Origin of the 10 and 18's - June 17

Category: 
This Day in History
Page Last Modified / Reviewed: 
Dec 2017

 

This Day in History is a brief summary of a powerful learning opportunity and is not intended to second guess or be judgmental of decisions and actions. Put yourself in the following situation as if you do not know what the outcome will be. What are the conditions? What are you thinking? What are YOU doing?

Summary:

The original 10, Standard Firefighting Orders were developed in 1957 by a task force commissioned by the USDA Forest Service Chief Richard E. McArdle. The task force reviewed the records of 16 tragedy fires that occurred from 1937 to 1956. The Standard Firefighting Orders were based in part on the successful "General Orders" used by the United States Armed Forces. The Standard Firefighting Orders are organized in a deliberate and sequential way to be implemented systematically and applied to all fire situations.

Shortly after the Standard Firefighting Orders were incorporated into firefighter training, the 18 Situations That Shout Watch Out were developed. These 18 situations are more specific and cautionary than the Standard Fire Orders and described situations that expand the 10 points of the Fire Orders with the intent that if firefighters follow the Standard Firefighting Orders and are alerted to the 18 Watch Out Situations, much of the risk of firefighting can be reduced. Below is the original recommendation and fire orders from the report.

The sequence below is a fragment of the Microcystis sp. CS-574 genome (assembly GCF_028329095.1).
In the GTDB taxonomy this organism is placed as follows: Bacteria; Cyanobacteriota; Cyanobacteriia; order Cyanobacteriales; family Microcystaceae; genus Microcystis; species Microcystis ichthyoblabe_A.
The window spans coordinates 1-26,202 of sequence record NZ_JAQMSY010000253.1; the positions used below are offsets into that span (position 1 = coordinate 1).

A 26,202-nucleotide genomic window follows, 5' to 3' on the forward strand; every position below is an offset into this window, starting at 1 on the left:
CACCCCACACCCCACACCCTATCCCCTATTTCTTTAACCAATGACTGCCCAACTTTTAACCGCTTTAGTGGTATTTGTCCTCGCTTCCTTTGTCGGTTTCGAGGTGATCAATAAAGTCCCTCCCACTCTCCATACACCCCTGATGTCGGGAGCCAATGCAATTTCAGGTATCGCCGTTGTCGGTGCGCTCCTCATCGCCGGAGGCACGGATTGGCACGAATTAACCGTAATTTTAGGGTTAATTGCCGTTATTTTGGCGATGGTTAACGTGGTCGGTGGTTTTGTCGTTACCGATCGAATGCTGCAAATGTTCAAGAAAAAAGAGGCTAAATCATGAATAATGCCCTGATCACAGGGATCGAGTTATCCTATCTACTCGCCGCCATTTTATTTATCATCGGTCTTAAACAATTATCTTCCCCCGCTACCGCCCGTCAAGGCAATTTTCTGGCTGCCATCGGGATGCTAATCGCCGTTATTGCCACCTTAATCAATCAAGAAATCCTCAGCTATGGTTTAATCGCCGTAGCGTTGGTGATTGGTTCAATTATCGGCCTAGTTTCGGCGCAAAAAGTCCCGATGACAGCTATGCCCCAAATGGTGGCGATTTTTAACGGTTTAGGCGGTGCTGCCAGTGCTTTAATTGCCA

Recommendation:

“Adopt for service-wide use the attached "Standard Firefighting Orders."
These orders are to be committed to memory by all personnel with fire control responsibilities.”
 

Standard Firefighting Orders

  1. FIRE WEATHER.  Keep informed of fire weather conditions and predictions.

  2. INSTRUCTIONS.  Know exactly what my instructions are and follow them at all times.

  3. RIGHT THINGS FIRST.  Identify the key points of my assignment and take action in order of priority.

  4. ESCAPE PLAN.  Have an escape plan in mind and direct subordinates in event of a blow-up.

  5. SCOUTING.  Thoroughly scout the fire areas for which I am responsible.

  6. COMMUNICATION.  Establish and maintain regular communication with adjoining forces, subordinates, and superior officers.

  7. ALERTNESS.  Quickly recognize changed conditions and immediately revise plans to handle.

  8. LOOKOUT.  Post a lookout for every possibly dangerous situation.

  9. DISCIPLINE.  Establish and maintain control of all men under my supervision and at all times know where they are and what they are doing.

  10. SUPERVISION.  Be sure men I commit to any fire job have clear instructions and adequate overhead.
     

Discussion Points:

Though the Fire Orders are in the form of a list, they are not a checklist. The intended use of the Orders is not to check off 1 through 10 and be done with them, but to act as reminders of conditions that need to be continuously maintained and assessed.

  • What is the connection between the Standard Fire Orders and situational awareness?
     

Originally there were 13 Watchout Situations with the last 5 being added on in 1987.

  • If you could add one more Watch Out what would it be and why?
     

The original recommendation in 1957 states that the Fire Orders “are to be committed to memory”.

  • What do you and your crew/unit do to help each other remember and understand the 10 & 18’s?
     

Have everyone at the briefing look at the IRPG outside back cover. Compare the current and original list.

  • Is the same material covered?

  • What are the biggest differences?

 

Additional Resources

Incident Management Situation Report (IMSR)
Incident Response Pocket Guide (IRPG), PMS 461
NWCG Standards for Helicopter Operations, PMS 510
RT-130, Wildland Fire Safety Training Annual Refresher (WFSTAR)
Interagency Standards for Fire and Fire Aviation Operations (Red Book)
Wildland Fire Lessons Learned Center

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